History of the top income tax bracket, 1913-2008. (Source: http://www.ntu.org)

Now that the rich have enjoyed relatively low tax rates for eight consecutive years, many of them are doing everything they can to keep them, which makes perfect sense to me. If you’re the type of person who works 60, 80 or 100 hours a week because money is more important to you than anything else, the of course you will do everything you can to fatten that bank account. But insisting that class warfare is some kind of liberal weapon of mass destruction seems a little absurd. In fact, it’s a basic case of the pot calling the kettle black.

Posted in About | Tagged , , , , , , | Leave a comment

The Double Edged Sword of Unemployment

Raise your hand if you don’t want the US unemployment rate to decrease. Thank you, you can put your hands down. What’s that you say? Your surprised anyone would raise their hands? I hear you, I mean, what kind of person these days is not in favor of more jobs!?

Well, there are plenty of people who don’t want to see more jobs IF Obama would get credit for them. Everyone wants “jobs”, but some people only want jobs that their political party can claim responsibility for, or if they are created in ways that coincide with their particular ideologies. Many people believe that Obama’s chances of re-election will remain low if the economy remains poor, and vice versa: that a stronger economy means a greater likelihood of Obama’s re-election.

The question I want to ask is whether or not this is fair. More specifically, is it fair to request that other people endure difficult times in hopes that it will bring about one’s selfish desires? Let’s look at a couple hypotheticals to try and answer this.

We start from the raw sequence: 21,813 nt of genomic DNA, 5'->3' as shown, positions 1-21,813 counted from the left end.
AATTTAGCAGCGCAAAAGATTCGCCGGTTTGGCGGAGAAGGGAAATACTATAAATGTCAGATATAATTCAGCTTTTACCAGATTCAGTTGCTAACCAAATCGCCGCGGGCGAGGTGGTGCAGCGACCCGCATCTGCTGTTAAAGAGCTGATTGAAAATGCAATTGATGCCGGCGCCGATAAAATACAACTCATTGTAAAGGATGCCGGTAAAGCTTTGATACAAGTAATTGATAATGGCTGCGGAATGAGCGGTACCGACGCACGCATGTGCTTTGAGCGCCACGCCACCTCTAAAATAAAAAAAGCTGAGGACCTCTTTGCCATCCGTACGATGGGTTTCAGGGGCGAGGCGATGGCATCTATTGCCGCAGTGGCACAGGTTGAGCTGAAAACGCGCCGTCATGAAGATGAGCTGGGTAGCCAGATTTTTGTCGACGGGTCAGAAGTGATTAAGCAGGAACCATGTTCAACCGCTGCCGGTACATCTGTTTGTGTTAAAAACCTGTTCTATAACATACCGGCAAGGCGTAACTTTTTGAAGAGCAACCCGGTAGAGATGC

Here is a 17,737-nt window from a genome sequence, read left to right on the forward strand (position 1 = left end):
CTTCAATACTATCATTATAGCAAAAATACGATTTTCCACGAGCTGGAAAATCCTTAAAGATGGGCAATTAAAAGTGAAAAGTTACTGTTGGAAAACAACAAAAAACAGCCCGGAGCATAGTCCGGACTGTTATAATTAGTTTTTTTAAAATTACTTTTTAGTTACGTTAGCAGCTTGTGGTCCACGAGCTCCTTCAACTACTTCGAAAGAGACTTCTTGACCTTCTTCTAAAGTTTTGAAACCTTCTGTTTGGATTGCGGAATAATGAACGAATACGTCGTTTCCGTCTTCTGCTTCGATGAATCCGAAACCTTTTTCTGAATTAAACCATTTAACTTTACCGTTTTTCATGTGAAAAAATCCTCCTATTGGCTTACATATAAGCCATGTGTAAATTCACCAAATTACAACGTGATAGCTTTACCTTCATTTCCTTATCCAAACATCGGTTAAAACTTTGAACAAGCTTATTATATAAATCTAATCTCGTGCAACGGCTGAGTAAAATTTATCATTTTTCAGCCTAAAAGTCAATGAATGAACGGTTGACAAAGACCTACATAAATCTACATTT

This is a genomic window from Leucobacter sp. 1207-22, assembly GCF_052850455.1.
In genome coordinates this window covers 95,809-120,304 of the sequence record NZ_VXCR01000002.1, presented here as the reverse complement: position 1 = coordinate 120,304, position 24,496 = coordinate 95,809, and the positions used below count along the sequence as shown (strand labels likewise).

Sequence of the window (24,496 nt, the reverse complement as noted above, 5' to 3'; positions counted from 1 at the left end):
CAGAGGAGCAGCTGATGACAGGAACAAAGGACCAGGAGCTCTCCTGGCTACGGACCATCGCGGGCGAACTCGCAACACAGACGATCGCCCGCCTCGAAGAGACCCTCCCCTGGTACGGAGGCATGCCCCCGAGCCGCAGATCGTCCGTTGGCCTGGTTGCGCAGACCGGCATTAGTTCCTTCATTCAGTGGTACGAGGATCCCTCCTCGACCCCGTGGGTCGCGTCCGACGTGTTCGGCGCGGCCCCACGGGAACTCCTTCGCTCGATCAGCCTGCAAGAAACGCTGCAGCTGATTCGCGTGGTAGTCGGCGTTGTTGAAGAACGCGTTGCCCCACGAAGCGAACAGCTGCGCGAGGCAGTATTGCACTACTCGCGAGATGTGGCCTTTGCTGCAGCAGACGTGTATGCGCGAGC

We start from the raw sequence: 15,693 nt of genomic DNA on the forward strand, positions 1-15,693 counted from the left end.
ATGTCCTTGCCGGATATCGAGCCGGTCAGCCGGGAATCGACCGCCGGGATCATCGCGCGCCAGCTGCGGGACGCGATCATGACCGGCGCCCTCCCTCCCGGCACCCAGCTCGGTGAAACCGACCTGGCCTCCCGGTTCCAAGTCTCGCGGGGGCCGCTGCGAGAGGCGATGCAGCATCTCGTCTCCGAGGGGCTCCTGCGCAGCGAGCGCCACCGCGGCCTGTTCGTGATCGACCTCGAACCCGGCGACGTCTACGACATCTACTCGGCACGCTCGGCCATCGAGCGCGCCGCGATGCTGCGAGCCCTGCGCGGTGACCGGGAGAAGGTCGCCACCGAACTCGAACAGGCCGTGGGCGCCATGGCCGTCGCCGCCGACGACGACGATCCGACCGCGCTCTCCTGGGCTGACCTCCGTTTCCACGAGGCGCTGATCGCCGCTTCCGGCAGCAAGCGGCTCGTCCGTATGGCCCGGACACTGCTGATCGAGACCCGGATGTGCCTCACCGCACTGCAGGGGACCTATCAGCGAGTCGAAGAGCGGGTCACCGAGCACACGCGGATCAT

Suppose one is convinced that another term for Obama is certain to bring about even worse times for our entire economy. He believes that it would be a small sacrifice to ask that the economy stays the same or worsens over the next year, so that a Republican can get elected and then truly begin to fix the economy. In his eyes, it’s okay to ask for this temporary hardship given the overall positive outcomes in the long-term.

Let’s look at another example. Suppose someone is tied to the clean energy sector and selfishly hopes that the price of oil and other conventional fuels go up, knowing that higher prices will lead to greater adoption rates of alternative fuels. His selfish motives would translate to a greater financial burden for others in the near-term, but in the long run he knows that everyone will be better off. Is this fair, and how is this different than the scenario above?

Charles Darwin and Adam Smith would likely agree that it is not only natural, but favorable for us to act according to our own best interests. In other words, we shouldn’t fault people who want the economy to remain weak for the next 12 months so “their guy” can get elected, just as we shouldn’t fault people who want the cost of fuel to go up so “their energy sources” can be adopted. But the tricky part is that we don’t actually know what is going to happen in the future. How do we know whether or not Republicans will be more effective at improving our country? And how do we know whether or not higher prices will lead to alternative fuels? If we can not be 100% certain that our desired current situation will lead to our desired future situation, then we need to be very careful in wanting others to endure hardship on our behalf. Especially if we are able to influence the